Loveland pays $50,000, drops charges against woman who was issued summons for playing Frisbee topless

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LOVELAND, Colo. — The city of Loveland agreed to pay a woman $50,000 and drop all charges against her after she was accused of indecent exposure for playing Frisbee topless in her front yard.

Attorney David Lane says his client, 20-year-old Efrosini “Effie” Krokos, received a ticket after playing Frisbee in her yard with her husband on Sept. 26, 2019. Her breasts were exposed.

Lane says in February 2019, the Tenth Circuit of Appeals decided a case called “Free the Nipple vs. City of Fort Collins.” According to Lane, the court found it is legal for women to appear topless in any place it would be legal for a man to appear topless.

“Ms. Krokos read about this case in the media and when she saw her husband had removed his shirt, she did the same. Scandalized neighbors called the police and an officer came out and issued her a summons,” Lane said in a press release.

The officer reportedly told Krokos that the Fort Collins case was a rumor and it does not apply to Loveland.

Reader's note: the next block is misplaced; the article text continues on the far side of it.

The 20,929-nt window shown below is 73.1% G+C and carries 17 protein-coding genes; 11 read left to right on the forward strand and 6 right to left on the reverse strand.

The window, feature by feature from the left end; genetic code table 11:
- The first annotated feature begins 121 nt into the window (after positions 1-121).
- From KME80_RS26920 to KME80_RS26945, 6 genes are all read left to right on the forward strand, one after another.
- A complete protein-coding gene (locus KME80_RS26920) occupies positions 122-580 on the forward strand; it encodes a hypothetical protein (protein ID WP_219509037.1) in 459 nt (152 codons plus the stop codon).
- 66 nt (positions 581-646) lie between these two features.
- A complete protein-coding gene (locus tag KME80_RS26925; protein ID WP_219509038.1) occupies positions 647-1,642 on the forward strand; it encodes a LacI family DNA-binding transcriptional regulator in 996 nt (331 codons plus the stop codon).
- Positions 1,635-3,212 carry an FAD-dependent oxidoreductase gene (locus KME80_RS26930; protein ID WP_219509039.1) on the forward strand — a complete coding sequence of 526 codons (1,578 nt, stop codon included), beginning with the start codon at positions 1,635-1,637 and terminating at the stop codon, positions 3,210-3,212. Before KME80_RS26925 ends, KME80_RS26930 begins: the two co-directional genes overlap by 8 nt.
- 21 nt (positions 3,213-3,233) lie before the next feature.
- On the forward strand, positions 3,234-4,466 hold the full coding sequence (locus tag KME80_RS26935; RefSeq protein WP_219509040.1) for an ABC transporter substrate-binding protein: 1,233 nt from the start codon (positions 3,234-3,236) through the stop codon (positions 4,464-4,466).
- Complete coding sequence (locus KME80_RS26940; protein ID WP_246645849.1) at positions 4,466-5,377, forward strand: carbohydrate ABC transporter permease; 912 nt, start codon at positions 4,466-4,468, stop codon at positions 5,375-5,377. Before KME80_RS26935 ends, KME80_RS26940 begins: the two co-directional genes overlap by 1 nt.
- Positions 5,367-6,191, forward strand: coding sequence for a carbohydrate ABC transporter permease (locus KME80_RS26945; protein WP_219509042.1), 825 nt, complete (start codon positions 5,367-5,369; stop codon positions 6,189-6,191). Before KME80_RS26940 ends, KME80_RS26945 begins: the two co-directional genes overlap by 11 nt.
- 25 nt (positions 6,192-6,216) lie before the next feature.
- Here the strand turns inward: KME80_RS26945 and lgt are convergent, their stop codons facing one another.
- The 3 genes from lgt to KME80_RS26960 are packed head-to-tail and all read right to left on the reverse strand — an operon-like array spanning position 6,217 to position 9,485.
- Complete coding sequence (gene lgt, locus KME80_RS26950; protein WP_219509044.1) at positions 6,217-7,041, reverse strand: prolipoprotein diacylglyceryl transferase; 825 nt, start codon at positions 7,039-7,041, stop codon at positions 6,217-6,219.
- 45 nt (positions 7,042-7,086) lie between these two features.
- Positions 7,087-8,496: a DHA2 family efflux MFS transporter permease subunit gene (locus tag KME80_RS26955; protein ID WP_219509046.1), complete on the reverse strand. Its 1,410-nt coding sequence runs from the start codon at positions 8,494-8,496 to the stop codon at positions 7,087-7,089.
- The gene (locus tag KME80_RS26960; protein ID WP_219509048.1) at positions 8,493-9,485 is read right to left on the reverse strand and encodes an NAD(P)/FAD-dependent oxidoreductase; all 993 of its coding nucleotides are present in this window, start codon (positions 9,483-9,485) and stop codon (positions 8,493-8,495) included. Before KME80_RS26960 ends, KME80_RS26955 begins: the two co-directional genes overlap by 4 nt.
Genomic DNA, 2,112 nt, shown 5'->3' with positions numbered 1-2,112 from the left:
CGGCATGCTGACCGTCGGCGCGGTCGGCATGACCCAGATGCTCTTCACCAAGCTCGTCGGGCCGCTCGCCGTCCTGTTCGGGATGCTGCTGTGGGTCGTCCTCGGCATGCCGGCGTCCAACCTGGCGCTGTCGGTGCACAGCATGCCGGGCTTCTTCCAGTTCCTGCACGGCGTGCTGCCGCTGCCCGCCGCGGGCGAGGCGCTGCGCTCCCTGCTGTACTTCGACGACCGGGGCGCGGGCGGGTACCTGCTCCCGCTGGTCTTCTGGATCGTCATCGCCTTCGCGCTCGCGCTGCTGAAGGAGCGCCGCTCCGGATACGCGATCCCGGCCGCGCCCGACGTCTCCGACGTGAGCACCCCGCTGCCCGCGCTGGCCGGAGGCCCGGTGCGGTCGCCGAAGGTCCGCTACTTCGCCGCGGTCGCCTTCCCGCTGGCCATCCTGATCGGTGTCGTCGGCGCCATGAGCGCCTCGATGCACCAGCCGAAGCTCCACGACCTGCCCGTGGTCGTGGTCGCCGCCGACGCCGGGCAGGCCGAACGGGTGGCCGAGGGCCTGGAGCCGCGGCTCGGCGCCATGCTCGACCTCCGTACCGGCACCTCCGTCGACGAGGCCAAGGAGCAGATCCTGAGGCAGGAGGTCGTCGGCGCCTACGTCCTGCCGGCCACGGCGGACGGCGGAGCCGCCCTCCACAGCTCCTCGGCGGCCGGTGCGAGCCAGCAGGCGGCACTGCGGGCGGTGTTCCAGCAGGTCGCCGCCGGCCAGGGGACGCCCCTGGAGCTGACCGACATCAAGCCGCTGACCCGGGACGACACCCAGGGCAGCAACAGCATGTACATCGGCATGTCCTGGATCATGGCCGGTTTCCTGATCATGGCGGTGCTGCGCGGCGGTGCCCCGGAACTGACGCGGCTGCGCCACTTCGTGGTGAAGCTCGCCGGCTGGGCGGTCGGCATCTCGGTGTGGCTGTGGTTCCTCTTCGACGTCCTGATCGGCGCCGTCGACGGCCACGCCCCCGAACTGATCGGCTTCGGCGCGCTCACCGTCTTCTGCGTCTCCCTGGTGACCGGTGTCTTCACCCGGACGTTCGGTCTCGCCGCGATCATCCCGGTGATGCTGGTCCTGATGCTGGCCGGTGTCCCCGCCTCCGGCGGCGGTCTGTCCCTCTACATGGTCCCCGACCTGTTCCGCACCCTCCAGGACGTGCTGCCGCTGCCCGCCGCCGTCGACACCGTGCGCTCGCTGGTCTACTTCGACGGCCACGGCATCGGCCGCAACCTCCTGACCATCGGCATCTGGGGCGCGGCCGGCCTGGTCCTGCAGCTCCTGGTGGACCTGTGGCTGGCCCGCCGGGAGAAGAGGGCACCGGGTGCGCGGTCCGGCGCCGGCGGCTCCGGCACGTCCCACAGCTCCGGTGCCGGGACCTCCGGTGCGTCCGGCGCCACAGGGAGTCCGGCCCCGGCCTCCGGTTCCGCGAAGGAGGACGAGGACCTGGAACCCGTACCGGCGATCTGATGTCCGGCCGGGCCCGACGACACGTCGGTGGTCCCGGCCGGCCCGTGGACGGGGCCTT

“If convicted Ms. Krokos may have had to register as a sex offender and she was under a great deal of stress as a result,” Lane said.

The $50,000 settlement is the first damage claim paid to a woman wrongfully charged for being topless in the U.S., according to Lane.

In a statement, the city of Loveland said it reached the settlement with Krokos after consulting with its insurance provider.

Additionally, the city said its officer followed proper protocols in accordance with local law.

“The woman was cited for exposing her breasts in violation of a City ordinance that prohibits such exposure ‘in or near any public place or in any place open to public view,'” the city’s statement read.

Loveland says it has suspended enforcement of the law and will recommend that City Council review it.

“The Loveland Police Department has provided and will continue to provide training to officers regarding changes in the law. The Police Department enforces laws as written and receives weekly legal updates as the laws continuously change,” the city said in the statement.

According to Loveland, Lane proposed the settlement to the city as a way to prevent a federal lawsuit claiming the incident violated Krokos’ constitutional rights.

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